WC student learns in Hiroshima, Japan


By Carly Pritchard - Senior, Wilmington College



Honkawa Elementary School and Museum, Hiroshima: A survivor, who was young at the time of the bombing, shares his story and the story of the 400 schoolchildren and teachers that died in the bombing.


Courtesy photos

Kyoto, Japan: Two hibakusha and our guide at Ritsumeikan University, hearing from atomic bombing survivors.


Courtesy photos

Shukkei-en Garden, Hiroshima: Standing on one of the only structures that remains from the A-bomb.


Courtesy photos

My host family, Mr. and Mrs. Taguchi and roommate, Jillia Cook.


Courtesy photos

Peace Memorial Park, Hirsohima: The Atomic Bomb Dome, which is left as it was after the bombing to warn of the effects of atomic weapons.


Courtesy photos

When I was younger, I was taught that atomic bombs were necessary to end WWII, and that we were justified in using them because “Japan started it.”

After traveling nearly 6,830 miles to Hiroshima, Japan to talk with A-bomb survivors, I can say with full confidence that using atomic weapons on any one for any reason is simply an act of injustice to humanity.

Humanity is what I experienced in Hiroshima. Thanks to a generous grant from the Isaac Harvey Fund, the PAX Exchange program, and the Lew Marcuson Fund, I got to meet humans that were so, so different from me, yet so incredibly the same. They woke up during my nighttime, they read right to left, and they drove on the “opposite” side of the road. Even as a somewhat experienced traveler, I was in utter culture shock the entire week I was there … and I loved it.

It was fascinating to hear stories from not only hibakusha (atomic bombing survivors), but from their children and grandchildren. There is such an unmatched commitment to peace in Hiroshima … it’s truly unlike anything I have ever experienced (and I attend a Quaker college!).

Peacemakers in Hiroshima are so committed to peace because they know what it’s like to have their lives, families, and communities devastated by war in ways that I could never fully grasp, even as I ran my hands along melted concrete.

The strange part is that the people of Hiroshima do not live with hatred in their hearts for me, or for Americans. In the words of one of the hibakusha I met, “I do not hate America, I hate war.”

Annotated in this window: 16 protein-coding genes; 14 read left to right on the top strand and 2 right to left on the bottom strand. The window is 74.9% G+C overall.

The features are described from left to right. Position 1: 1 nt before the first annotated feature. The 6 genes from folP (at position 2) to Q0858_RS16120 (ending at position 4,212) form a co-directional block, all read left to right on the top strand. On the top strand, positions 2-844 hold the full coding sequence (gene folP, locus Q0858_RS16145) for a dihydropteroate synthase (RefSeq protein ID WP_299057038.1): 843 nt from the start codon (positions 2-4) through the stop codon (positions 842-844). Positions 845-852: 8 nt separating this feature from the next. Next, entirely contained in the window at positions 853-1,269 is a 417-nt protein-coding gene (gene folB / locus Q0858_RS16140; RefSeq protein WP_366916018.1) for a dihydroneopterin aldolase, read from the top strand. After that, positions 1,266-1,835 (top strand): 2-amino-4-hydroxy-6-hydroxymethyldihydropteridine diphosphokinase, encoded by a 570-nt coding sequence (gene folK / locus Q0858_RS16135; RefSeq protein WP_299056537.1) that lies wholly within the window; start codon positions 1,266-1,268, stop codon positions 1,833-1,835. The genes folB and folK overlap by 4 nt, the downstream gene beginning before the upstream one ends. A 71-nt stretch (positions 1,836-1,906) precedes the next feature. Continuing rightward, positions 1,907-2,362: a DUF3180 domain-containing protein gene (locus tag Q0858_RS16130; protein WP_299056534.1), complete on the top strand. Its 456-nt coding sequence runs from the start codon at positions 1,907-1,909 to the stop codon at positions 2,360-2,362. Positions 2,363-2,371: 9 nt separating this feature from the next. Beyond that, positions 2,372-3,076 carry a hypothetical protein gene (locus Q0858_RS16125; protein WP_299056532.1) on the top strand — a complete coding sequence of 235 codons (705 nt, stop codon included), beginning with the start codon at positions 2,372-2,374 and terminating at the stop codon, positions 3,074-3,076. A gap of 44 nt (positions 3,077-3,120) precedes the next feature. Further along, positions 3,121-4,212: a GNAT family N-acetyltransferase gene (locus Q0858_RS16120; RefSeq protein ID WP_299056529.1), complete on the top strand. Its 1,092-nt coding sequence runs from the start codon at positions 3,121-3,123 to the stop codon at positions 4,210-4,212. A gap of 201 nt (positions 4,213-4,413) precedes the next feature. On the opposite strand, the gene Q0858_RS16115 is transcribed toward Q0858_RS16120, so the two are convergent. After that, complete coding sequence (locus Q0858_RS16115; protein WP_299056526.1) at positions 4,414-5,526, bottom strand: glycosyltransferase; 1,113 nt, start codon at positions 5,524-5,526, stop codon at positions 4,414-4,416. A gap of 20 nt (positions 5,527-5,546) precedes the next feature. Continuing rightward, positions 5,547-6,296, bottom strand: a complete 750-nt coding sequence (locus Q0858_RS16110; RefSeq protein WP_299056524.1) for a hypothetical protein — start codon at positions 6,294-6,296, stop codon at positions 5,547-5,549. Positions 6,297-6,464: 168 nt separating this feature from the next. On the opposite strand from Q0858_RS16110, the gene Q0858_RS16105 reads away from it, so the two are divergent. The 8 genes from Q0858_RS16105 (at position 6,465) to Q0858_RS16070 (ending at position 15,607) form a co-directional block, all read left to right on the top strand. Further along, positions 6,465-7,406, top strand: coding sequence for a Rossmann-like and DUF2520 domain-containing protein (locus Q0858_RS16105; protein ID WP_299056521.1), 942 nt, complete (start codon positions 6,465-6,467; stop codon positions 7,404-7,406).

I grew up not far from Wilmington — it’s about a 40-minute drive home. My time in Hiroshima challenged so many aspects of my life and culture that I had simply accepted because “that’s just the way things are.”

My understanding of global issues like peace and justice were increased tenfold. I learned how to ask those difficult questions without knowing the answers … to step out of my comfortable way of thinking and consider what is good for people as a whole, and what is best for humanity.

Travel will do that to you — and that’s why I am so thankful for those who funded my trip and trips like mine. Flights are not cheap, and my prayer is that everyone would be able to view the world from another human’s perspective, regardless of their socioeconomic status.

I give many thanks to the Isaac Harvey Fund, who not only funded this trip, but my stay in Cartagena, Colombia a few years back. I was able to partner with the Obra Moises Foundation to teach English in one of the neighborhoods outside of the city, and I miss the caring, diligent, compassionate people I met there every day.

As my time at Wilmington College is coming to a close (and while I’m trying to figure out what I’m going to do when I graduate with majors in Marketing, Spanish, and Economics), I will carry the people of Japan in my heart. I will continue to tell their stories and continue to think critically about what their experiences mean for the person I’d like to become.

Above all, I hope to put into practice the words of Micah the prophet and seek justice, love mercy, and walk humbly with my God.

Honkawa Elementary School and Museum, Hiroshima: A survivor, who was young at the time of the bombing, shares his story and the story of the 400 schoolchildren and teachers that died in the bombing.
http://www.wnewsj.com/wp-content/uploads/sites/22/2017/12/web1_hiroshima-5.jpgHonkawa Elementary School and Museum, Hiroshima: A survivor, who was young at the time of the bombing, shares his story and the story of the 400 schoolchildren and teachers that died in the bombing. Courtesy photos

Kyoto, Japan: Two hibakusha and our guide at Ritsumeikan University, hearing from atomic bombing survivors.
http://www.wnewsj.com/wp-content/uploads/sites/22/2017/12/web1_hiroshima-1.jpgKyoto, Japan: Two hibakusha and our guide at Ritsumeikan University, hearing from atomic bombing survivors. Courtesy photos

Shukkei-en Garden, Hiroshima: Standing on one of the only structures that remains from the A-bomb.
http://www.wnewsj.com/wp-content/uploads/sites/22/2017/12/web1_hiroshima-2.jpgShukkei-en Garden, Hiroshima: Standing on one of the only structures that remains from the A-bomb. Courtesy photos

My host family, Mr. and Mrs. Taguchi and roommate, Jillia Cook.
http://www.wnewsj.com/wp-content/uploads/sites/22/2017/12/web1_hiroshima-3.jpgMy host family, Mr. and Mrs. Taguchi and roommate, Jillia Cook. Courtesy photos

Peace Memorial Park, Hirsohima: The Atomic Bomb Dome, which is left as it was after the bombing to warn of the effects of atomic weapons.
http://www.wnewsj.com/wp-content/uploads/sites/22/2017/12/web1_hiroshima-4.jpgPeace Memorial Park, Hirsohima: The Atomic Bomb Dome, which is left as it was after the bombing to warn of the effects of atomic weapons. Courtesy photos

By Carly Pritchard

Senior, Wilmington College